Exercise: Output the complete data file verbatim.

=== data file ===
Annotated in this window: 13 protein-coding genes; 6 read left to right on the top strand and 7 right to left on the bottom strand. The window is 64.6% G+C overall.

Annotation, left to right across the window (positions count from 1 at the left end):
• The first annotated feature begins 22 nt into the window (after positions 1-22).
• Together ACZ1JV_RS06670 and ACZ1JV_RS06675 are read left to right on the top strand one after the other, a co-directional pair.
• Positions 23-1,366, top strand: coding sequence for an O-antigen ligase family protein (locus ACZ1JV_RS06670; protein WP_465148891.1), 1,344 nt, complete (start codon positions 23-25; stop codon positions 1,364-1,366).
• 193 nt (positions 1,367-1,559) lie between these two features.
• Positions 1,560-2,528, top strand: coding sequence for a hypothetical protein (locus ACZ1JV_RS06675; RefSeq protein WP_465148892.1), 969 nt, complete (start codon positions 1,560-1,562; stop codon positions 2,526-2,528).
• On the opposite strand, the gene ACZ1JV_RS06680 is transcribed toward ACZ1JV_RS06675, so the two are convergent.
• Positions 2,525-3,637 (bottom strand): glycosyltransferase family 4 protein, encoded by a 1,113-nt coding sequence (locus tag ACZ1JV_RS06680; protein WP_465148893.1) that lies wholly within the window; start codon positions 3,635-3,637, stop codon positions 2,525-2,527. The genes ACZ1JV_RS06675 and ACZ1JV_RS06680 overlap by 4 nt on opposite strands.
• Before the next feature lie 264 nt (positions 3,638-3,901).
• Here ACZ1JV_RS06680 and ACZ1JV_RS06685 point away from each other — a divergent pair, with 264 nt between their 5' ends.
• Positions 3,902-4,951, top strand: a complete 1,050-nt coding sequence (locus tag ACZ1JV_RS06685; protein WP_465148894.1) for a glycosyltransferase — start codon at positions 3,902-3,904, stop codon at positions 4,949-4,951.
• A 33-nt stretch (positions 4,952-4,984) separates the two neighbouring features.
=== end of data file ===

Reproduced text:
Annotated in this window: 13 protein-coding genes; 6 read left to right on the top strand and 7 right to left on the bottom strand. The window is 64.6% G+C overall.

Annotation, left to right across the window (positions count from 1 at the left end):
• The first annotated feature begins 22 nt into the window (after positions 1-22).
• Together ACZ1JV_RS06670 and ACZ1JV_RS06675 are read left to right on the top strand one after the other, a co-directional pair.
• Positions 23-1,366, top strand: coding sequence for an O-antigen ligase family protein (locus ACZ1JV_RS06670; protein WP_465148891.1), 1,344 nt, complete (start codon positions 23-25; stop codon positions 1,364-1,366).
• 193 nt (positions 1,367-1,559) lie between these two features.
• Positions 1,560-2,528, top strand: coding sequence for a hypothetical protein (locus ACZ1JV_RS06675; RefSeq protein WP_465148892.1), 969 nt, complete (start codon positions 1,560-1,562; stop codon positions 2,526-2,528).
• On the opposite strand, the gene ACZ1JV_RS06680 is transcribed toward ACZ1JV_RS06675, so the two are convergent.
• Positions 2,525-3,637 (bottom strand): glycosyltransferase family 4 protein, encoded by a 1,113-nt coding sequence (locus tag ACZ1JV_RS06680; protein WP_465148893.1) that lies wholly within the window; start codon positions 3,635-3,637, stop codon positions 2,525-2,527. The genes ACZ1JV_RS06675 and ACZ1JV_RS06680 overlap by 4 nt on opposite strands.
• Before the next feature lie 264 nt (positions 3,638-3,901).
• Here ACZ1JV_RS06680 and ACZ1JV_RS06685 point away from each other — a divergent pair, with 264 nt between their 5' ends.
• Positions 3,902-4,951, top strand: a complete 1,050-nt coding sequence (locus tag ACZ1JV_RS06685; protein WP_465148894.1) for a glycosyltransferase — start codon at positions 3,902-3,904, stop codon at positions 4,949-4,951.
• A 33-nt stretch (positions 4,952-4,984) separates the two neighbouring features.